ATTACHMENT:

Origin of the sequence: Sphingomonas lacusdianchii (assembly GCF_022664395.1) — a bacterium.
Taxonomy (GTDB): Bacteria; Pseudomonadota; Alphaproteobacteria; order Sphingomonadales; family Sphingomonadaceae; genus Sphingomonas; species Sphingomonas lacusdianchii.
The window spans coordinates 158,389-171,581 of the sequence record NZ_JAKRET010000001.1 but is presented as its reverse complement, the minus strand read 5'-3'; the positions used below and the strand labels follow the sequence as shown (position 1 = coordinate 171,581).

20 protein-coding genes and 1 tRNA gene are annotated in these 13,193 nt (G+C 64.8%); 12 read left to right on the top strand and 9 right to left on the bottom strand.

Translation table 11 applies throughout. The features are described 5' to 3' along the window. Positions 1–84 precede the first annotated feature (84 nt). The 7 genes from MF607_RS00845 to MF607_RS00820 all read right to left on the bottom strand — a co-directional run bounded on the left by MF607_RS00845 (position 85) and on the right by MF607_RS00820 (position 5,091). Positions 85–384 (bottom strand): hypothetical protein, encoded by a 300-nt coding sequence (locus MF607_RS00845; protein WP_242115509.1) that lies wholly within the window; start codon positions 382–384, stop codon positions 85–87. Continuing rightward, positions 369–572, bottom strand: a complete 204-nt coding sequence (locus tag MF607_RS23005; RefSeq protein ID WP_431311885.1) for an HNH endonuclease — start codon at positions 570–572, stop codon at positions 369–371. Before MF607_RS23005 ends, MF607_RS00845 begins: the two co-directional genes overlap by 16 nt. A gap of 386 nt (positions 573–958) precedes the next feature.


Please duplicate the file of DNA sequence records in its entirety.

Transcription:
Origin of the sequence: Sphingomonas lacusdianchii (assembly GCF_022664395.1) — a bacterium.
Taxonomy (GTDB): Bacteria; Pseudomonadota; Alphaproteobacteria; order Sphingomonadales; family Sphingomonadaceae; genus Sphingomonas; species Sphingomonas lacusdianchii.
The window spans coordinates 158,389-171,581 of the sequence record NZ_JAKRET010000001.1 but is presented as its reverse complement, the minus strand read 5'-3'; the positions used below and the strand labels follow the sequence as shown (position 1 = coordinate 171,581).

20 protein-coding genes and 1 tRNA gene are annotated in these 13,193 nt (G+C 64.8%); 12 read left to right on the top strand and 9 right to left on the bottom strand.

Translation table 11 applies throughout. The features are described 5' to 3' along the window. Positions 1–84 precede the first annotated feature (84 nt). The 7 genes from MF607_RS00845 to MF607_RS00820 all read right to left on the bottom strand — a co-directional run bounded on the left by MF607_RS00845 (position 85) and on the right by MF607_RS00820 (position 5,091). Positions 85–384 (bottom strand): hypothetical protein, encoded by a 300-nt coding sequence (locus MF607_RS00845; protein WP_242115509.1) that lies wholly within the window; start codon positions 382–384, stop codon positions 85–87. Continuing rightward, positions 369–572, bottom strand: a complete 204-nt coding sequence (locus tag MF607_RS23005; RefSeq protein ID WP_431311885.1) for an HNH endonuclease — start codon at positions 570–572, stop codon at positions 369–371. Before MF607_RS23005 ends, MF607_RS00845 begins: the two co-directional genes overlap by 16 nt. A gap of 386 nt (positions 573–958) precedes the next feature.